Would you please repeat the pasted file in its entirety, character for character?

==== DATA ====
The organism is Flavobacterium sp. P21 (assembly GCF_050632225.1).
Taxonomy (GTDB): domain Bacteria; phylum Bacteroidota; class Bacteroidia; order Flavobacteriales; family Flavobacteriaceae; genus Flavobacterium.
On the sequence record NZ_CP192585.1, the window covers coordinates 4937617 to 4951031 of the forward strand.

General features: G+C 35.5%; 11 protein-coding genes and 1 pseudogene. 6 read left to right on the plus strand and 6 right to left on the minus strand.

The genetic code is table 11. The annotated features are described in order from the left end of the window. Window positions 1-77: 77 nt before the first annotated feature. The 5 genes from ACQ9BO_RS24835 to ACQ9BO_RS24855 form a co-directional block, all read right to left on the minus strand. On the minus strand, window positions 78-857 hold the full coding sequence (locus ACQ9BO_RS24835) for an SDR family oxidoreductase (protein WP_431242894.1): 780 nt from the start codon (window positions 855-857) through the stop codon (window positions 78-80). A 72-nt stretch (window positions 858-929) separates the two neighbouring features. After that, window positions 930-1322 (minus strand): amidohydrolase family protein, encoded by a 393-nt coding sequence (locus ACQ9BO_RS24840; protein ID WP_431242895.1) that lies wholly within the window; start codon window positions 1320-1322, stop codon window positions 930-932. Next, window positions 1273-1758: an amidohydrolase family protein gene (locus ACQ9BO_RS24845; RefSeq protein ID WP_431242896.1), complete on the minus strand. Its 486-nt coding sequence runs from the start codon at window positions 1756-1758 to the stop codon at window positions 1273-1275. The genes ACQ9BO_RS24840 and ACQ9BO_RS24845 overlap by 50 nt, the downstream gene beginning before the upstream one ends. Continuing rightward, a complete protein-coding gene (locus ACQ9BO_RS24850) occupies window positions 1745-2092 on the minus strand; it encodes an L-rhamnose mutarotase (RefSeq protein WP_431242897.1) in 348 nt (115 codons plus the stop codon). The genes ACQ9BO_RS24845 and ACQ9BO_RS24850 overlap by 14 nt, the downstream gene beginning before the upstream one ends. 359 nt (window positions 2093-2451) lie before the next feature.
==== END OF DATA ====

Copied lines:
The organism is Flavobacterium sp. P21 (assembly GCF_050632225.1).
Taxonomy (GTDB): domain Bacteria; phylum Bacteroidota; class Bacteroidia; order Flavobacteriales; family Flavobacteriaceae; genus Flavobacterium.
On the sequence record NZ_CP192585.1, the window covers coordinates 4937617 to 4951031 of the forward strand.

General features: G+C 35.5%; 11 protein-coding genes and 1 pseudogene. 6 read left to right on the plus strand and 6 right to left on the minus strand.

The genetic code is table 11. The annotated features are described in order from the left end of the window. Window positions 1-77: 77 nt before the first annotated feature. The 5 genes from ACQ9BO_RS24835 to ACQ9BO_RS24855 form a co-directional block, all read right to left on the minus strand. On the minus strand, window positions 78-857 hold the full coding sequence (locus ACQ9BO_RS24835) for an SDR family oxidoreductase (protein WP_431242894.1): 780 nt from the start codon (window positions 855-857) through the stop codon (window positions 78-80). A 72-nt stretch (window positions 858-929) separates the two neighbouring features. After that, window positions 930-1322 (minus strand): amidohydrolase family protein, encoded by a 393-nt coding sequence (locus ACQ9BO_RS24840; protein ID WP_431242895.1) that lies wholly within the window; start codon window positions 1320-1322, stop codon window positions 930-932. Next, window positions 1273-1758: an amidohydrolase family protein gene (locus ACQ9BO_RS24845; RefSeq protein ID WP_431242896.1), complete on the minus strand. Its 486-nt coding sequence runs from the start codon at window positions 1756-1758 to the stop codon at window positions 1273-1275. The genes ACQ9BO_RS24840 and ACQ9BO_RS24845 overlap by 50 nt, the downstream gene beginning before the upstream one ends. Continuing rightward, a complete protein-coding gene (locus ACQ9BO_RS24850) occupies window positions 1745-2092 on the minus strand; it encodes an L-rhamnose mutarotase (RefSeq protein WP_431242897.1) in 348 nt (115 codons plus the stop codon). The genes ACQ9BO_RS24845 and ACQ9BO_RS24850 overlap by 14 nt, the downstream gene beginning before the upstream one ends. 359 nt (window positions 2093-2451) lie before the next feature.